Wednesday, December 31, 2014

Looking Back at 2014: Quiet is a Relative Term

By Elisa DiTrolio and Patricia Billinger

In the world of the Red Cross, "quiet" is a relative term.

As we reach the end of 2014, we're thankful that no large-scale disasters occurred in our region this year. Although we experienced a little relief this year, the Red Cross stayed busy, responding to everyday disasters, assisting other states with recovery and response, and sharing safety and preparedness education and resources.

This year, we helped more than 422 families affected by home fires in more than 90 cities and towns in Colorado. Home fires are the most prevalent disasters, occurring on average more than once a day in Colorado.

Delivering safe drinking water in Saguache.
In 2014, Red Cross volunteers assisted more than 1,400 individuals affected by disasters, providing food, clothing, lodging, and emotional support. In addition to the near-daily home fires, the Red Cross responded to other disasters such as a water emergency in Saguache, where we delivered 600 gallons of water, and flooding that forced the evacuation of more than 150 Boy Scouts to a Red Cross shelter in Walsenburg. The Red Cross of Colorado also deployed volunteers to assist residents affected by disasters in other states, including wildfire and mudslide responses in Washington state and flooding in New Mexico and Texas. Finally, our workers continued delivering comfort and assistance to hundreds of peopled who were still recovering from the 2013 floods.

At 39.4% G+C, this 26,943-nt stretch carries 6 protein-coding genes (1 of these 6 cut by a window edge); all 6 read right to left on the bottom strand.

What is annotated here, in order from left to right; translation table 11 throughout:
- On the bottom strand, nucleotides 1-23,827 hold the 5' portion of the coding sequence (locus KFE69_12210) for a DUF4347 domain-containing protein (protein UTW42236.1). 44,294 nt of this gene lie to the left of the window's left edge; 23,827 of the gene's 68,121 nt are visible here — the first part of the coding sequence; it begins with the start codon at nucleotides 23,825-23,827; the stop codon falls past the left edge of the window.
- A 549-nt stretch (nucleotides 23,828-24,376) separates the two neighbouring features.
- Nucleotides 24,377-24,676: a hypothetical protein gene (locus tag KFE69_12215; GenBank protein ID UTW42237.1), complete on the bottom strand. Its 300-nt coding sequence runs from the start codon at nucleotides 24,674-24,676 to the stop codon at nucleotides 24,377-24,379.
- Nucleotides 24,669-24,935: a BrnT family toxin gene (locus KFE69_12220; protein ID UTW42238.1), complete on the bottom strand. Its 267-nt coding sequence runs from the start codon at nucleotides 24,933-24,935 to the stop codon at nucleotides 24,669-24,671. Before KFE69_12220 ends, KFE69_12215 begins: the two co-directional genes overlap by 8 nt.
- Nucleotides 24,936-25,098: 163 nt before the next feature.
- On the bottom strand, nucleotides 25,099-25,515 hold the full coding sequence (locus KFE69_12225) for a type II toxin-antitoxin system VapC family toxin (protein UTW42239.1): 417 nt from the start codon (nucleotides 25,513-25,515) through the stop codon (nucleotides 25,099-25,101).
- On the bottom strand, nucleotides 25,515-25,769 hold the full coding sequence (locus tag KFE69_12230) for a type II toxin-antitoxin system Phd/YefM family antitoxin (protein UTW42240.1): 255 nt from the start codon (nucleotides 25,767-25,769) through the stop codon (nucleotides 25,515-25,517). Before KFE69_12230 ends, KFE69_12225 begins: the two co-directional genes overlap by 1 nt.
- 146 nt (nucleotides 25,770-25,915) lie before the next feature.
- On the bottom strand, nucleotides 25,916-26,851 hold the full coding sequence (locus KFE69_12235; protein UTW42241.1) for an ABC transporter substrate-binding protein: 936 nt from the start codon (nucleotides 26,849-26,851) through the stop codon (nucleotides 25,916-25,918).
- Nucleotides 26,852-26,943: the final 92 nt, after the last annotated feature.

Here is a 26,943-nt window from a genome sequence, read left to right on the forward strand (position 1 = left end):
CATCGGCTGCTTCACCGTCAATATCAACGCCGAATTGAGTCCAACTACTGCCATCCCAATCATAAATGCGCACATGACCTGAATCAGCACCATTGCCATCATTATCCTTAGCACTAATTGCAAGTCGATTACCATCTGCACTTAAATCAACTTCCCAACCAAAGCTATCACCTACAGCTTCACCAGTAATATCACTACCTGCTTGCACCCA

Numerous times throughout the year, our volunteers focused on readiness efforts as we went on alert, ready to respond, during flash flood and tornado warnings and small wildfire pre-evacuations. Part of being ready is participating in various exercises to prepare volunteers to be part of the bigger team that responds when disaster strikes. We also worked diligently to help prepare community members, groups, businesses and organizations so that they are better able to face emergencies and bounce back after disasters strike.

Without our dedicated volunteers, we could not have done this work, and we are grateful for each and every volunteer who contributed in 2014, from the behind-the-scenes office volunteer filing and answering calls to the Disaster Action Team members who go out in the middle of the night to help their neighbors at their time of greatest need. Thank you!

If you read this blog, we encourage you to join us in a moment of gratitude that Colorado was spared major catastrophe -- and join us in a moment of heartfelt thoughts for those hundreds of residents who were touched by smaller, personal disasters like home fires. Join us in saying "thank you" to a volunteer. And we hope you'll join us in our mission in 2015 by becoming a volunteer or donating to support the work of the Red Cross.

Wishing you a Safe and Happy New Year!

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